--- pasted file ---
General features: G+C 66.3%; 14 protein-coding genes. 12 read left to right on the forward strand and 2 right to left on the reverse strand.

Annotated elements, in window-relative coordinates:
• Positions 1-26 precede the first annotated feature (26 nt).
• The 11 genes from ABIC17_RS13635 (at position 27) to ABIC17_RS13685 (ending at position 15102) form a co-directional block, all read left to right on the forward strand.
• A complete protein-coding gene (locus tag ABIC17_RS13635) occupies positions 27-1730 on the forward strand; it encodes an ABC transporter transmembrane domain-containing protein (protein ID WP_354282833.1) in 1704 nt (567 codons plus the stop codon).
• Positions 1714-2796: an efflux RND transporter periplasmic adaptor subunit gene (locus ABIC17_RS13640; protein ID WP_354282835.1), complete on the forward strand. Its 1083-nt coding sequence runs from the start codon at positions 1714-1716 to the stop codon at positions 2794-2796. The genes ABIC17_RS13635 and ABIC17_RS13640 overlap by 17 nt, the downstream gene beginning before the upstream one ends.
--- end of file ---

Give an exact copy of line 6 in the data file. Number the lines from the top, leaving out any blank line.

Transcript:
• Positions 1714-2796: an efflux RND transporter periplasmic adaptor subunit gene (locus ABIC17_RS13640; protein ID WP_354282835.1), complete on the forward strand. Its 1083-nt coding sequence runs from the start codon at positions 1714-1716 to the stop codon at positions 2794-2796. The genes ABIC17_RS13635 and ABIC17_RS13640 overlap by 17 nt, the downstream gene beginning before the upstream one ends.